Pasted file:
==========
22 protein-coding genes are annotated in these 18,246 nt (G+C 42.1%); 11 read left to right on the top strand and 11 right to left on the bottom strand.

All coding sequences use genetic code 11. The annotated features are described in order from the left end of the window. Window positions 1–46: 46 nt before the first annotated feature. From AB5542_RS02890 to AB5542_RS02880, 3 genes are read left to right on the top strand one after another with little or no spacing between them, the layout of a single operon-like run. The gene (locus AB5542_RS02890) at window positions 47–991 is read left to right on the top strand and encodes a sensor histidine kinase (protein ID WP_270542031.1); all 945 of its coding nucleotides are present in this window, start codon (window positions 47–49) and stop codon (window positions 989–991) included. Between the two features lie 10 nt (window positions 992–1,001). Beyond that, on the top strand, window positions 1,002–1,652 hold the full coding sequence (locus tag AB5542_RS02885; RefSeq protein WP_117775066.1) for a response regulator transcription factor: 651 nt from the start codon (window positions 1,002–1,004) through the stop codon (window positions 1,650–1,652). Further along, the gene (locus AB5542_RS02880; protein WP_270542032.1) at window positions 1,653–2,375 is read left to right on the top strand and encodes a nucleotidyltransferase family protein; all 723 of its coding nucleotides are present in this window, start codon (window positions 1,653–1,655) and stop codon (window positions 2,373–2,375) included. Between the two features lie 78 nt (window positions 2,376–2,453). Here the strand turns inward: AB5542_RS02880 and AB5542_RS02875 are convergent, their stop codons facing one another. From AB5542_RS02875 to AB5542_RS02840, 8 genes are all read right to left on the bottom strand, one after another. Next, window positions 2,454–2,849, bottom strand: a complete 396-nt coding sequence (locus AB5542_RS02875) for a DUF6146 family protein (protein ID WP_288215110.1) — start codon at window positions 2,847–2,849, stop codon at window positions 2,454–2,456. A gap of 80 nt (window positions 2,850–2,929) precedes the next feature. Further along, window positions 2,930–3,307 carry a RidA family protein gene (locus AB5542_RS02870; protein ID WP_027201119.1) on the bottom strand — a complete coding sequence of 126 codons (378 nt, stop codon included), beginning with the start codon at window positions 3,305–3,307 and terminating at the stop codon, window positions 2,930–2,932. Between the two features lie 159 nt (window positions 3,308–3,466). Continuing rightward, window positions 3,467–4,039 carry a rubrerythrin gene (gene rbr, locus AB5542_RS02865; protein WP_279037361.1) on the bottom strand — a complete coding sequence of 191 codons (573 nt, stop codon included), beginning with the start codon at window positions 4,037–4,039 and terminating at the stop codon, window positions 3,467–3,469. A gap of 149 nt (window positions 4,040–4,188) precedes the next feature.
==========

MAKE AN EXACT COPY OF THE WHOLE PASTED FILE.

22 protein-coding genes are annotated in these 18,246 nt (G+C 42.1%); 11 read left to right on the top strand and 11 right to left on the bottom strand.

All coding sequences use genetic code 11. The annotated features are described in order from the left end of the window. Window positions 1–46: 46 nt before the first annotated feature. From AB5542_RS02890 to AB5542_RS02880, 3 genes are read left to right on the top strand one after another with little or no spacing between them, the layout of a single operon-like run. The gene (locus AB5542_RS02890) at window positions 47–991 is read left to right on the top strand and encodes a sensor histidine kinase (protein ID WP_270542031.1); all 945 of its coding nucleotides are present in this window, start codon (window positions 47–49) and stop codon (window positions 989–991) included. Between the two features lie 10 nt (window positions 992–1,001). Beyond that, on the top strand, window positions 1,002–1,652 hold the full coding sequence (locus tag AB5542_RS02885; RefSeq protein WP_117775066.1) for a response regulator transcription factor: 651 nt from the start codon (window positions 1,002–1,004) through the stop codon (window positions 1,650–1,652). Further along, the gene (locus AB5542_RS02880; protein WP_270542032.1) at window positions 1,653–2,375 is read left to right on the top strand and encodes a nucleotidyltransferase family protein; all 723 of its coding nucleotides are present in this window, start codon (window positions 1,653–1,655) and stop codon (window positions 2,373–2,375) included. Between the two features lie 78 nt (window positions 2,376–2,453). Here the strand turns inward: AB5542_RS02880 and AB5542_RS02875 are convergent, their stop codons facing one another. From AB5542_RS02875 to AB5542_RS02840, 8 genes are all read right to left on the bottom strand, one after another. Next, window positions 2,454–2,849, bottom strand: a complete 396-nt coding sequence (locus AB5542_RS02875) for a DUF6146 family protein (protein ID WP_288215110.1) — start codon at window positions 2,847–2,849, stop codon at window positions 2,454–2,456. A gap of 80 nt (window positions 2,850–2,929) precedes the next feature. Further along, window positions 2,930–3,307 carry a RidA family protein gene (locus AB5542_RS02870; protein ID WP_027201119.1) on the bottom strand — a complete coding sequence of 126 codons (378 nt, stop codon included), beginning with the start codon at window positions 3,305–3,307 and terminating at the stop codon, window positions 2,930–2,932. Between the two features lie 159 nt (window positions 3,308–3,466). Continuing rightward, window positions 3,467–4,039 carry a rubrerythrin gene (gene rbr, locus AB5542_RS02865; protein WP_279037361.1) on the bottom strand — a complete coding sequence of 191 codons (573 nt, stop codon included), beginning with the start codon at window positions 4,037–4,039 and terminating at the stop codon, window positions 3,467–3,469. A gap of 149 nt (window positions 4,040–4,188) precedes the next feature.